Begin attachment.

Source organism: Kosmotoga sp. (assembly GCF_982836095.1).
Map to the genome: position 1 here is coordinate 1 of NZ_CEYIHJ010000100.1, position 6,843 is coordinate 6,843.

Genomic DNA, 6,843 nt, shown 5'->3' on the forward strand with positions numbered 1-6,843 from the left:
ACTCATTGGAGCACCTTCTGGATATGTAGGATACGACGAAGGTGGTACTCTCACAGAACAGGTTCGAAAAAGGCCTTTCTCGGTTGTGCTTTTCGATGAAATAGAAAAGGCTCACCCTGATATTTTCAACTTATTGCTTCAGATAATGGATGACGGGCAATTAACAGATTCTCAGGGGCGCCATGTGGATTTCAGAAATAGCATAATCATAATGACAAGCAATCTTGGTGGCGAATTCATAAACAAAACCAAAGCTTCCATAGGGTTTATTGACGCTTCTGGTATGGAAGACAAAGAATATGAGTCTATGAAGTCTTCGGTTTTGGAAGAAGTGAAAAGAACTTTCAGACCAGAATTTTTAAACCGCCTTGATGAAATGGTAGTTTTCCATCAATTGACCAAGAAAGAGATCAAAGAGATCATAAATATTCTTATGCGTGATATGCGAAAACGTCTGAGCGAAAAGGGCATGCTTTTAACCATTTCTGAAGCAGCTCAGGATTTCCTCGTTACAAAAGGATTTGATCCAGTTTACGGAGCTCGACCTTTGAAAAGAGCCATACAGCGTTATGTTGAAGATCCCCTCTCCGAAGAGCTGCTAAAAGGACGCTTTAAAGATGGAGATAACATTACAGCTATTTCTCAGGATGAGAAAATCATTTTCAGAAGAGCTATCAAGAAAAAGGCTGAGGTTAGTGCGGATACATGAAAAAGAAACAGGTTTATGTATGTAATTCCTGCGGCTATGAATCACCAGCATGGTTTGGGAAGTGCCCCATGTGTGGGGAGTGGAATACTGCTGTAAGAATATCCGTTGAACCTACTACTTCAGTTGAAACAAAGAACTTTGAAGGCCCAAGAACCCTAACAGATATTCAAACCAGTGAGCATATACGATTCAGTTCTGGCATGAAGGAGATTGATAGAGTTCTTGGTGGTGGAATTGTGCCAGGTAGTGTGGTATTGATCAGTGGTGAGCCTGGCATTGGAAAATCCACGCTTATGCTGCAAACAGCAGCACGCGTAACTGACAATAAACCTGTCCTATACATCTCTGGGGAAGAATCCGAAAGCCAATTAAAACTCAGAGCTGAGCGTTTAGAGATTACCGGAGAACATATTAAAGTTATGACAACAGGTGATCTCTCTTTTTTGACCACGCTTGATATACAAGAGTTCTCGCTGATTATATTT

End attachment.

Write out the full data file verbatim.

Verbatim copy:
Source organism: Kosmotoga sp. (assembly GCF_982836095.1).
Map to the genome: position 1 here is coordinate 1 of NZ_CEYIHJ010000100.1, position 6,843 is coordinate 6,843.

Genomic DNA, 6,843 nt, shown 5'->3' on the forward strand with positions numbered 1-6,843 from the left:
ACTCATTGGAGCACCTTCTGGATATGTAGGATACGACGAAGGTGGTACTCTCACAGAACAGGTTCGAAAAAGGCCTTTCTCGGTTGTGCTTTTCGATGAAATAGAAAAGGCTCACCCTGATATTTTCAACTTATTGCTTCAGATAATGGATGACGGGCAATTAACAGATTCTCAGGGGCGCCATGTGGATTTCAGAAATAGCATAATCATAATGACAAGCAATCTTGGTGGCGAATTCATAAACAAAACCAAAGCTTCCATAGGGTTTATTGACGCTTCTGGTATGGAAGACAAAGAATATGAGTCTATGAAGTCTTCGGTTTTGGAAGAAGTGAAAAGAACTTTCAGACCAGAATTTTTAAACCGCCTTGATGAAATGGTAGTTTTCCATCAATTGACCAAGAAAGAGATCAAAGAGATCATAAATATTCTTATGCGTGATATGCGAAAACGTCTGAGCGAAAAGGGCATGCTTTTAACCATTTCTGAAGCAGCTCAGGATTTCCTCGTTACAAAAGGATTTGATCCAGTTTACGGAGCTCGACCTTTGAAAAGAGCCATACAGCGTTATGTTGAAGATCCCCTCTCCGAAGAGCTGCTAAAAGGACGCTTTAAAGATGGAGATAACATTACAGCTATTTCTCAGGATGAGAAAATCATTTTCAGAAGAGCTATCAAGAAAAAGGCTGAGGTTAGTGCGGATACATGAAAAAGAAACAGGTTTATGTATGTAATTCCTGCGGCTATGAATCACCAGCATGGTTTGGGAAGTGCCCCATGTGTGGGGAGTGGAATACTGCTGTAAGAATATCCGTTGAACCTACTACTTCAGTTGAAACAAAGAACTTTGAAGGCCCAAGAACCCTAACAGATATTCAAACCAGTGAGCATATACGATTCAGTTCTGGCATGAAGGAGATTGATAGAGTTCTTGGTGGTGGAATTGTGCCAGGTAGTGTGGTATTGATCAGTGGTGAGCCTGGCATTGGAAAATCCACGCTTATGCTGCAAACAGCAGCACGCGTAACTGACAATAAACCTGTCCTATACATCTCTGGGGAAGAATCCGAAAGCCAATTAAAACTCAGAGCTGAGCGTTTAGAGATTACCGGAGAACATATTAAAGTTATGACAACAGGTGATCTCTCTTTTTTGACCACGCTTGATATACAAGAGTTCTCGCTGATTATATTT